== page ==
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Breed Discrimination turning around

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Best Friends helps pass new law that reverses a bad ruling affecting pit bull terriers.

We are all working very hard to “turn” mindsets around regarding Breed Discrimination.

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May 9, 2014

By Denise LeBeau

Best Friends joined thousands of pet lovers in celebration on April 8, when Maryland’s Governor Martin O’Malley signed into law Senate Bill 247 (House Bill 73), giving a new lease on life to pit bull terriers in the state. The bill was an answer to a troublesome 2012 ruling by the state’s Court of Appeals (in Tracey v. Solesky) that made landlords responsible for any damage done by their tenants’ pit bull terriers. It was a travesty of justice that held the rental property owner more responsible than the pet’s owner for a dog’s behavior. Under the new breed-neutral law, liability for dog bites will now be based on the behavior of a dog and his or her owner.

Best Friends’ pit bull terrier initiatives work to enhance safety for people and pets around the country, and Maryland was an important victory. Best Friends hired a lobbyist to help pass legislation that would not only keep communities across the state safer, but would help save innocent dogs from dying in shelters. “One of the biggest issues with the Tracey v. Solesky ruling was that almost any dog (who’s muscular and short-haired) could be described as a pit bull,” says Mike Gisriel, Best Friends’ contract lobbyist. “It had a chilling effect on the dogs and any dog owner trying to rent or lease a residence. Landlords were reluctant to rent to pit bull guardians, but every dog came under scrutiny.”

Mike worked with Ledy VanKavage, Best Friends senior legislative attorney, whom he calls “the national quarterback” for establishing community safety legislation rather than breed-discriminatory legislation. He also worked with a “local quarterback,” Tami Santelli of the Humane Society of the United States, who helped organize a coalition of local animal welfare agencies to overturn Tracey v. Solesky. The local rescue groups and shelters had a vested interest in getting SB 247 / HB 73 passed as quickly as possible. Because of Tracey v. Solesky, people with pit bull terriers were facing eviction or limited rental options, so more dogs were entering shelters, and there was a finite pool of folks able to adopt them.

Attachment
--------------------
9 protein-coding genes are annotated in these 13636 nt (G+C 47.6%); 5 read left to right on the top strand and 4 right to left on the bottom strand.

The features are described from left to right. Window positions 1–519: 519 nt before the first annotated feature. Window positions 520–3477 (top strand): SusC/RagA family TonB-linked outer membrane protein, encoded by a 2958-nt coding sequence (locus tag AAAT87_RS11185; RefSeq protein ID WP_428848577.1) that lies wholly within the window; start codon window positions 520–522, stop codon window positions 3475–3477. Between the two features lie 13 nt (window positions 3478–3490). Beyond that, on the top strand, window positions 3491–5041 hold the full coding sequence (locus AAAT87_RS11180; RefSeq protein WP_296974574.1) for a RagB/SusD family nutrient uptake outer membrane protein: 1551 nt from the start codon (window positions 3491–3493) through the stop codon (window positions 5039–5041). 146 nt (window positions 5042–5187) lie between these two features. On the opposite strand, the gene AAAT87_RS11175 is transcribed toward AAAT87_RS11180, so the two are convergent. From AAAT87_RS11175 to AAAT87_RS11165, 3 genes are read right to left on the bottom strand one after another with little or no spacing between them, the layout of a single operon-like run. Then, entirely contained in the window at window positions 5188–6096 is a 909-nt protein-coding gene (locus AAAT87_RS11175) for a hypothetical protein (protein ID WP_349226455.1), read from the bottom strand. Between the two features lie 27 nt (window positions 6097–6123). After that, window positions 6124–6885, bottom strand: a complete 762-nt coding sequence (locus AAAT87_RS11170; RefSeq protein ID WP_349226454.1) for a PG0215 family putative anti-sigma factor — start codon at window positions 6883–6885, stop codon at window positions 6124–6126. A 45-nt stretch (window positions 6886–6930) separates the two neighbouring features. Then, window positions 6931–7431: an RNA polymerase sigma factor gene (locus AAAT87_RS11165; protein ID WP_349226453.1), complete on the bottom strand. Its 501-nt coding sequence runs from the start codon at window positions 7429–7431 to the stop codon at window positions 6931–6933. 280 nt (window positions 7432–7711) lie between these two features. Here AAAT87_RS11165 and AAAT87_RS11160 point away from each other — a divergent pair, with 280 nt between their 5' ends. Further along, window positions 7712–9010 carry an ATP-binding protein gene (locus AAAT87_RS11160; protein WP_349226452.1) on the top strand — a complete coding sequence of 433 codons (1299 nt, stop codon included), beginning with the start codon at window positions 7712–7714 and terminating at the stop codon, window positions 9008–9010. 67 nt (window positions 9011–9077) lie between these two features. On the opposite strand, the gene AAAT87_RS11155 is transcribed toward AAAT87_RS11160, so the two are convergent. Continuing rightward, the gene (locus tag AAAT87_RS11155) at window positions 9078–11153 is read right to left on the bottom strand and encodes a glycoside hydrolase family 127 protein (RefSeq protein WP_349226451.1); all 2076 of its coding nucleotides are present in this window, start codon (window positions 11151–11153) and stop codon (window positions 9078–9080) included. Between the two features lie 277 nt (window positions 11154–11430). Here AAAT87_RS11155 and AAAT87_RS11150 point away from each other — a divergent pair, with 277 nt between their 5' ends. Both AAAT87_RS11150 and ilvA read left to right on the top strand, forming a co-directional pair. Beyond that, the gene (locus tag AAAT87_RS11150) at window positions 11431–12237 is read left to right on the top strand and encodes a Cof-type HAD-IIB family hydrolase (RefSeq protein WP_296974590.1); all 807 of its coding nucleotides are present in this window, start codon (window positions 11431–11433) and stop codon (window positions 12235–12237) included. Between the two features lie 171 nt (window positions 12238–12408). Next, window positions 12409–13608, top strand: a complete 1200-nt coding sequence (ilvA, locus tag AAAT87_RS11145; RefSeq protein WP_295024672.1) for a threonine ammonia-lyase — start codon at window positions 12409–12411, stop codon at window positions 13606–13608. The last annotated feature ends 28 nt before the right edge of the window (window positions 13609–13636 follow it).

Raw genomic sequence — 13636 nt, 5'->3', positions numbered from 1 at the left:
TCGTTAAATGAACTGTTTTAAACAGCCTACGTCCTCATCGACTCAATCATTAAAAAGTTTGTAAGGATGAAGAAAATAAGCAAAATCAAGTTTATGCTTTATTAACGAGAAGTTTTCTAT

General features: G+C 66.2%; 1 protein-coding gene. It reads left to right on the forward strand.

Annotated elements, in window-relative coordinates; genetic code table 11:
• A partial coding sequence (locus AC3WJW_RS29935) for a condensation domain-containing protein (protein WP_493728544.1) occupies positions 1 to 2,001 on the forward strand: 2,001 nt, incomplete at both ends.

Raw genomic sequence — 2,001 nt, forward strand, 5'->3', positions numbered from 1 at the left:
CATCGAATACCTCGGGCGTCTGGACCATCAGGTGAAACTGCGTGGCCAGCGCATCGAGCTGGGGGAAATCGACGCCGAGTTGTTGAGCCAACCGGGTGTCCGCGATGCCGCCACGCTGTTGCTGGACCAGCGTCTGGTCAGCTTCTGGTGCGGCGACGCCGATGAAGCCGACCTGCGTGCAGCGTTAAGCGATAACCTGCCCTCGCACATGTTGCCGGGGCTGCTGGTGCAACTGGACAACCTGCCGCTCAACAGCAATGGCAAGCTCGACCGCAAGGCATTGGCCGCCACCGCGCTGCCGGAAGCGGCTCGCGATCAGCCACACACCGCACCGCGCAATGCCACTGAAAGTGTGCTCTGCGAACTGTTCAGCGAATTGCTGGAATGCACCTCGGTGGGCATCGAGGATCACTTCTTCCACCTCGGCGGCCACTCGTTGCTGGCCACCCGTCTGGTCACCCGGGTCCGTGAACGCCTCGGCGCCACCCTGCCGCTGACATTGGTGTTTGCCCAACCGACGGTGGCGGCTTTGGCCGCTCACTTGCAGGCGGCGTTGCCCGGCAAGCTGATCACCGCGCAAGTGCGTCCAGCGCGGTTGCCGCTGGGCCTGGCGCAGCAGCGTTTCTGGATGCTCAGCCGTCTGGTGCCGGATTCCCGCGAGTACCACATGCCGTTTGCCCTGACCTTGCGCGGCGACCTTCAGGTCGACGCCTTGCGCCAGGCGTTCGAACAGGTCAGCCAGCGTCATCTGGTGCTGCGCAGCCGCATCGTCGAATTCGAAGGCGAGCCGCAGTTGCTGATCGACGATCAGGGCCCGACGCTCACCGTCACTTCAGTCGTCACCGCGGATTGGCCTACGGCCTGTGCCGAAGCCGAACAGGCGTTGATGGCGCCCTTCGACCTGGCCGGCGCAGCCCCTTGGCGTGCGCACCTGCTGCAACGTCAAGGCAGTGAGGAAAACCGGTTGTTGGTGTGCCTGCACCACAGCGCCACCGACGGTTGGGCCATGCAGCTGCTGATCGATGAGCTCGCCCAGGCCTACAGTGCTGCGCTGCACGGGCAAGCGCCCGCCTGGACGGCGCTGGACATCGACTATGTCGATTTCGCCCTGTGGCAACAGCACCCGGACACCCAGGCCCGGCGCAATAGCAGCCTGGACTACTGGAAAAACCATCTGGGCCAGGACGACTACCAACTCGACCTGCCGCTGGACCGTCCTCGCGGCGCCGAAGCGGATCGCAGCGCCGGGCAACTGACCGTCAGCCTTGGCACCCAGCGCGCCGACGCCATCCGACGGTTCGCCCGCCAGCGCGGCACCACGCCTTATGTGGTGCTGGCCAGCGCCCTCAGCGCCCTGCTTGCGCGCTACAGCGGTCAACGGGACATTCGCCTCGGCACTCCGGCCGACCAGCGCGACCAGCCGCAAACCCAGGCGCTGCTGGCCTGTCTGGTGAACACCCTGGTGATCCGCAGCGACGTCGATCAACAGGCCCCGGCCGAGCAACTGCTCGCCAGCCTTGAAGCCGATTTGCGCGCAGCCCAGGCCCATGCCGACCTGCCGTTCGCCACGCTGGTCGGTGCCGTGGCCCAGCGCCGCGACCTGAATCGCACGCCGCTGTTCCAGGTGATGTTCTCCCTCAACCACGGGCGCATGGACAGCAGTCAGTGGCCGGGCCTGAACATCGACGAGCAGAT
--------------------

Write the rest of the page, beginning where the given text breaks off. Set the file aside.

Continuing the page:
The other important faction helping to get SB 247 / HB 73 passed were the rental property owners. They had a champion in Kathy Howard, who represented a coalition of landlords. “The fight to change the Solesky ruling was a great example of two groups of advocates who barely had any contact with each other, or had much knowledge of the other’s issues, coming together to effectively change a terrible policy,” says Kathy. “Within a few days of the ruling (in 2012), Mike and I were meeting with shelter folks and animal welfare organizations, learning about their concerns, learning about the myths around pit bulls. We found ourselves explaining the issues that landlords and their pet-loving tenants would be facing. The coalition stayed focused for two years to achieve the necessary legislative goal to address the Solesky problem.”

Major boon for rescue groups

Baltimore Animal Rescue and Care Center (BARCS) operates the city animal shelter, and sees SB 247 / HB 73 as imperative to helping save more lives. On any given day, about 90 percent of their canine population could be perceived as pit bull terriers. “As soon as the Solesky ruling was passed, we had a barrage of dogs surrendered,” says Jen Brause, executive director of BARCS. “Fear spread among landlords. They were telling tenants to get rid of their dogs. We had families relinquishing their beloved pets with tearful goodbyes. It was tragic.”

“This new (law) will impact thousands of dogs and the families who love them,” she says.

Get involved

Learn more about Best Friends’ pit bull terrier initiatives and find out how you can get involved.

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